Lighting this was a bit more complicated as I wanted to, of course, not only highlight the work Matt had done but help bring out it's character. For the face, a 24"x24" softbox provides soft, beautiful light but it's a small source so it quickly gives way to the harsher rim lighting from the 10"x36" stripboxes behind the model. This contrast between the softer and harsher light matches the contrast between the the chaotic nature of the body makeup and the more controlled beauty makeup on the face. Our model, Bec E. Bien, nailed the looks and helped create one of my new favorite photos.
I love being a part of these challenges and seeing Matt's interpretations of the inspirational photo as well as all the other makeup artists who participate in these challenges. Their approaches to the same subject are all different yet equally creative and well done. Be sure to check out more of Matt Goodlett's work at his website MattGoodlettMakeup.com and pop over to my Conceptual gallery to see more work we've done together.
Another shoot playing around with gels with the beautiful Portia.
Continuing my experimentation with gels, I recently did a shoot with the wonderful London Amore. Still have a lot in store for using gels so stay tuned.
At the beginning of April I had the opportunity to sit in a three day class by Joe McNally about photography. I'll talk more about that in another post but one of the biggest take aways I had was how to approach lighting a scene. One bad habit I had gotten into was setting up all my lights at the beginning, putting my subject in the frame, and trying to adjust the lights together to create the scene I wanted. And while this can work in some scenarios it doesn't work well when there's multiple lights, gels, different modifiers, mixed lighting, etc. To put it another way, I was throwing pieces of a jigsaw puzzle onto a table and trying to figure out why they didn't land as a completed puzzle.
Watching Joe McNally work made me realize that this approach of mine meant I was starting each shoot as an uphill battle. Instead of putting my subject into a lighting setup I needed to build the scene around the subject, one light at at time. I took this approach to heart, which is why below was the first picture from a shoot after Joe's class:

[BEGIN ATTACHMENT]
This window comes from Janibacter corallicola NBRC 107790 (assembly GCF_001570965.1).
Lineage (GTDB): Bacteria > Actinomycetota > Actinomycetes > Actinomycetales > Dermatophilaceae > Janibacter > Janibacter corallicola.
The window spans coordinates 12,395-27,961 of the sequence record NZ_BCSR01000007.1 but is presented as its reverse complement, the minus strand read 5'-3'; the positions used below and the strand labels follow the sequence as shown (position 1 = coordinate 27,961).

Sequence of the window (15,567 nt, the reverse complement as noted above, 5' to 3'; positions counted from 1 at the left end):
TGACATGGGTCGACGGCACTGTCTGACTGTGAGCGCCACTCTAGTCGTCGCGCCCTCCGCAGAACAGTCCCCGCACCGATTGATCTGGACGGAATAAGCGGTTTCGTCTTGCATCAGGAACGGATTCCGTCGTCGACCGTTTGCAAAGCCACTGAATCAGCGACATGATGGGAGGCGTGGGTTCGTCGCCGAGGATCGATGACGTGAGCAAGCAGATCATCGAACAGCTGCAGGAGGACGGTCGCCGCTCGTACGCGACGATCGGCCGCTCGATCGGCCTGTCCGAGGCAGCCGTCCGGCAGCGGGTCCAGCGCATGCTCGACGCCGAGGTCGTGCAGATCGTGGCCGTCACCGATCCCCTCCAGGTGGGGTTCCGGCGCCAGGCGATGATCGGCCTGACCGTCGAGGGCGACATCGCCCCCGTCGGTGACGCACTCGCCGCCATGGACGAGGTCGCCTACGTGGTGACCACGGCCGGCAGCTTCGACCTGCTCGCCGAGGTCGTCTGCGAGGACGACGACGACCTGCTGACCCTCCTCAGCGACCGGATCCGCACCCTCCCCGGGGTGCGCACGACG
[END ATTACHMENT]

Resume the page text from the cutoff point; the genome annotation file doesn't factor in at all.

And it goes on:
No lights but the window and I already have the mood and tone of the photo down. Starting here is like having the frame of the jigsaw puzzle already completed. Yes, there's still a lot of work to be done but I already know the scene in which the pieces need to exist. From here, I knew I would need a controlled light on the subject so as to light her properly but not overpower the natural light. Easy, bring in a beauty dish with a 30° grid, gelled with a single cut of CTO. Soft, beautiful light but not spilling everywhere. She also needed to be separated from the background so a gridded strip box with a double cut of CTO was put slightly behind her right shoulder. Then a lamp behind the subject to balance the composition more. The lamp was actually too powerful of a light source so it was turned off and a strobe was shot into it with a double cut of CTO as to make it appear on.
Last step, getting the pose right and small adjustments to ISO and shutter speed so the natural light was exposed properly.
I love how the photo came out and I don't believe I would have gotten as good of a photo if I continued with my usual approach. But it is important to keep in mind that there are no absolutes in photography. Joe McNally emphasized this several times throughout the three days and it's made me realize that there's not necessarily a right or wrong way or approach. While I did enjoy using a "building" approach to this photo and it was the better approach to create this photo, it doesn't mean its the best approach to every situation. Corporate head shots, for example, usually entails setting up lighting and making tweaks as each person comes through. Ultimately, neither approach is better or worse than the other but rather different tools for different jobs.
Matt Goodlett reached out to me last month and asked if I would be interested in shooting a body painting he was doing for a documentary. The idea he explained was inspired by Edgar Allan Poe and his poem The Raven. Never passing up an opportunity to work with Matt, I quickly agreed with nervousness about the shoot. Even with his explanation I had trouble visualizing the outcome which made figuring out the lighting difficult. Lighting a body painting, like many other types of portraits, is all about brining out the best in the subject. Here's a few things I keep in mind when lighting a body painting.
- The body painting is just as much, if not more, the subject than the person wearing it. Lighting should compliment the painting, e.g. not put details in shadows, like it compliments the person
- Consider the mood. The lighting should work with the theme. In this instance, a gloomy Edgar Allan Poe body painting is probably going to look better low-key rather than hi-key
- The lighting should not be noticeable. The lighting should enhance, coincide, compliment, but never distract from the subject(s).
With that in mind, I created the portrait below. Matt and team did amazing work and I'm happy to have worked with so many talented people!